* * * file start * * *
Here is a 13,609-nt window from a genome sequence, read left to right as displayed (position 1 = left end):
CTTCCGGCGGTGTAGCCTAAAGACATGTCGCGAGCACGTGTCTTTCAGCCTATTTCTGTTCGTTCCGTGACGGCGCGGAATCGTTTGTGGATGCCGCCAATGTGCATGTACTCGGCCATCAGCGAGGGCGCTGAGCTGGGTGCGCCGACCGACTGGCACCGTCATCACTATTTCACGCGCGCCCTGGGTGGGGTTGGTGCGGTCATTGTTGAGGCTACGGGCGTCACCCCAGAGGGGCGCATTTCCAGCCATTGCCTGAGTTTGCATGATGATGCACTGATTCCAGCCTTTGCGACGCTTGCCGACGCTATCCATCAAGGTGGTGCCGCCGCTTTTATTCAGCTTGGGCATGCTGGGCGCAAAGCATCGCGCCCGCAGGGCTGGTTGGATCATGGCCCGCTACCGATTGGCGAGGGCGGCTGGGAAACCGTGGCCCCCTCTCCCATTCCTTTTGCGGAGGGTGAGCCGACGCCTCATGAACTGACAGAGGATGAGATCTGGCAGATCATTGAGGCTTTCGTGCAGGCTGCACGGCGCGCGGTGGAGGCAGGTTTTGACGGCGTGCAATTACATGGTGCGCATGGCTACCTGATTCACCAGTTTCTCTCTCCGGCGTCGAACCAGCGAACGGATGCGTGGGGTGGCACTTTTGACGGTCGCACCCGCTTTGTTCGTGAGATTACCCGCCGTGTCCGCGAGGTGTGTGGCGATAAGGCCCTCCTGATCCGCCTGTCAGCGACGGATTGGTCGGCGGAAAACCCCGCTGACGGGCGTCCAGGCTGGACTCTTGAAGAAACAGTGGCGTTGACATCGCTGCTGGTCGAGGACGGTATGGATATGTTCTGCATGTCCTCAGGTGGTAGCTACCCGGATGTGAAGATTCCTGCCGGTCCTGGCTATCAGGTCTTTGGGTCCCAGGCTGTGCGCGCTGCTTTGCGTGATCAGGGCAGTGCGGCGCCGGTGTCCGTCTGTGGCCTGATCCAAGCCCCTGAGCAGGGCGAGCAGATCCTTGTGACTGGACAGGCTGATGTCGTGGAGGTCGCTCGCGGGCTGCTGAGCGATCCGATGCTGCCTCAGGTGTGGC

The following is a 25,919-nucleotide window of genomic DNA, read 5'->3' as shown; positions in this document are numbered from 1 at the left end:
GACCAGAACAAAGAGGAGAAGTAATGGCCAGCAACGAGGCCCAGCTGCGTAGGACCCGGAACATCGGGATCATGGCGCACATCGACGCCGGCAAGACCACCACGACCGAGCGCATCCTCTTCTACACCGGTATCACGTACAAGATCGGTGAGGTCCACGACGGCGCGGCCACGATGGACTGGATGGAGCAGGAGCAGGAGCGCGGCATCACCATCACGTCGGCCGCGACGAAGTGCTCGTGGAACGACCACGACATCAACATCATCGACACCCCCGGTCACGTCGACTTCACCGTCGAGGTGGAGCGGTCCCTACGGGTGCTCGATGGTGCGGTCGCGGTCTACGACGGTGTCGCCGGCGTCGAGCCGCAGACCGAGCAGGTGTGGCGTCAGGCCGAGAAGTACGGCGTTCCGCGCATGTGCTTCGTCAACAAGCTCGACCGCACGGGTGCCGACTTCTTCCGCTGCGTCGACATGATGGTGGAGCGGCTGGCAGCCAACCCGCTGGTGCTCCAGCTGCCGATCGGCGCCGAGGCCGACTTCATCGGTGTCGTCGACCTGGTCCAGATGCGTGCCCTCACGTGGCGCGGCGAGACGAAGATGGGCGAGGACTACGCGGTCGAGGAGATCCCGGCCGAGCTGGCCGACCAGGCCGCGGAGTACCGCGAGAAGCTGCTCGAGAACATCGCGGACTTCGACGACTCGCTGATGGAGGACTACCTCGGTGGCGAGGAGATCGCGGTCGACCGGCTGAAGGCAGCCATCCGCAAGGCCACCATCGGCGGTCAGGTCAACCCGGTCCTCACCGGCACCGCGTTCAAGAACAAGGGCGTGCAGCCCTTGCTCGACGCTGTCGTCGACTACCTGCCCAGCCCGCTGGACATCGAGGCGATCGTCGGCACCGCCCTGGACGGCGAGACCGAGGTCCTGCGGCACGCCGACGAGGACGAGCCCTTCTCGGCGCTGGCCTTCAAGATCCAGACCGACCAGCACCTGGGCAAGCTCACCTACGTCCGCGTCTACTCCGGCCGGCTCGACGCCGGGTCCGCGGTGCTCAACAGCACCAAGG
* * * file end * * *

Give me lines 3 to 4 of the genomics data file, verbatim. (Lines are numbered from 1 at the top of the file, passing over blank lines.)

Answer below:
The following is a 25,919-nucleotide window of genomic DNA, read 5'->3' as shown; positions in this document are numbered from 1 at the left end:
GACCAGAACAAAGAGGAGAAGTAATGGCCAGCAACGAGGCCCAGCTGCGTAGGACCCGGAACATCGGGATCATGGCGCACATCGACGCCGGCAAGACCACCACGACCGAGCGCATCCTCTTCTACACCGGTATCACGTACAAGATCGGTGAGGTCCACGACGGCGCGGCCACGATGGACTGGATGGAGCAGGAGCAGGAGCGCGGCATCACCATCACGTCGGCCGCGACGAAGTGCTCGTGGAACGACCACGACATCAACATCATCGACACCCCCGGTCACGTCGACTTCACCGTCGAGGTGGAGCGGTCCCTACGGGTGCTCGATGGTGCGGTCGCGGTCTACGACGGTGTCGCCGGCGTCGAGCCGCAGACCGAGCAGGTGTGGCGTCAGGCCGAGAAGTACGGCGTTCCGCGCATGTGCTTCGTCAACAAGCTCGACCGCACGGGTGCCGACTTCTTCCGCTGCGTCGACATGATGGTGGAGCGGCTGGCAGCCAACCCGCTGGTGCTCCAGCTGCCGATCGGCGCCGAGGCCGACTTCATCGGTGTCGTCGACCTGGTCCAGATGCGTGCCCTCACGTGGCGCGGCGAGACGAAGATGGGCGAGGACTACGCGGTCGAGGAGATCCCGGCCGAGCTGGCCGACCAGGCCGCGGAGTACCGCGAGAAGCTGCTCGAGAACATCGCGGACTTCGACGACTCGCTGATGGAGGACTACCTCGGTGGCGAGGAGATCGCGGTCGACCGGCTGAAGGCAGCCATCCGCAAGGCCACCATCGGCGGTCAGGTCAACCCGGTCCTCACCGGCACCGCGTTCAAGAACAAGGGCGTGCAGCCCTTGCTCGACGCTGTCGTCGACTACCTGCCCAGCCCGCTGGACATCGAGGCGATCGTCGGCACCGCCCTGGACGGCGAGACCGAGGTCCTGCGGCACGCCGACGAGGACGAGCCCTTCTCGGCGCTGGCCTTCAAGATCCAGACCGACCAGCACCTGGGCAAGCTCACCTACGTCCGCGTCTACTCCGGCCGGCTCGACGCCGGGTCCGCGGTGCTCAACAGCACCAAGG